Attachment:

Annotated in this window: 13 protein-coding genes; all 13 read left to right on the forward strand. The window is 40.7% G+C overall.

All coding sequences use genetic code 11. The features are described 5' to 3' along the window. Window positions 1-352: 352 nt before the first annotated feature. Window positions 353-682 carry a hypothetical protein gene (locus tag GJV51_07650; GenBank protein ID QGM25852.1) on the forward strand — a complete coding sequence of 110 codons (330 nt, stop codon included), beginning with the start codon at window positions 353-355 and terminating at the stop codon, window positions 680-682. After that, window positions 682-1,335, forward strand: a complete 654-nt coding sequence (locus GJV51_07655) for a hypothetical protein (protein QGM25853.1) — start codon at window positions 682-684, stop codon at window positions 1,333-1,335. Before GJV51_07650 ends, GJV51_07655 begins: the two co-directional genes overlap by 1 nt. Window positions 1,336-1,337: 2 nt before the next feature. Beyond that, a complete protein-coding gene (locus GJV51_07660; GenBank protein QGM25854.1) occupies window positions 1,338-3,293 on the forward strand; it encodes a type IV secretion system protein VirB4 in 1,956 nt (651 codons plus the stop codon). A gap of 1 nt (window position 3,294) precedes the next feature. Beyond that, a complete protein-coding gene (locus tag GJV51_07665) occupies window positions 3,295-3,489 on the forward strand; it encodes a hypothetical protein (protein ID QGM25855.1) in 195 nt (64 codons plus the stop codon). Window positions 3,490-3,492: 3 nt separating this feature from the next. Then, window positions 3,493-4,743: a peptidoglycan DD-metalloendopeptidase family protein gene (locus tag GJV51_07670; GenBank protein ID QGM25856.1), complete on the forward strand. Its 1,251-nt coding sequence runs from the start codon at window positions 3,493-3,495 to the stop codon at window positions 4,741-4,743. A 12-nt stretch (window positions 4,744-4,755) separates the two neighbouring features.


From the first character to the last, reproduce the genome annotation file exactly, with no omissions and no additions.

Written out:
Annotated in this window: 13 protein-coding genes; all 13 read left to right on the forward strand. The window is 40.7% G+C overall.

All coding sequences use genetic code 11. The features are described 5' to 3' along the window. Window positions 1-352: 352 nt before the first annotated feature. Window positions 353-682 carry a hypothetical protein gene (locus tag GJV51_07650; GenBank protein ID QGM25852.1) on the forward strand — a complete coding sequence of 110 codons (330 nt, stop codon included), beginning with the start codon at window positions 353-355 and terminating at the stop codon, window positions 680-682. After that, window positions 682-1,335, forward strand: a complete 654-nt coding sequence (locus GJV51_07655) for a hypothetical protein (protein QGM25853.1) — start codon at window positions 682-684, stop codon at window positions 1,333-1,335. Before GJV51_07650 ends, GJV51_07655 begins: the two co-directional genes overlap by 1 nt. Window positions 1,336-1,337: 2 nt before the next feature. Beyond that, a complete protein-coding gene (locus GJV51_07660; GenBank protein QGM25854.1) occupies window positions 1,338-3,293 on the forward strand; it encodes a type IV secretion system protein VirB4 in 1,956 nt (651 codons plus the stop codon). A gap of 1 nt (window position 3,294) precedes the next feature. Beyond that, a complete protein-coding gene (locus tag GJV51_07665) occupies window positions 3,295-3,489 on the forward strand; it encodes a hypothetical protein (protein ID QGM25855.1) in 195 nt (64 codons plus the stop codon). Window positions 3,490-3,492: 3 nt separating this feature from the next. Then, window positions 3,493-4,743: a peptidoglycan DD-metalloendopeptidase family protein gene (locus tag GJV51_07670; GenBank protein ID QGM25856.1), complete on the forward strand. Its 1,251-nt coding sequence runs from the start codon at window positions 3,493-3,495 to the stop codon at window positions 4,741-4,743. A 12-nt stretch (window positions 4,744-4,755) separates the two neighbouring features.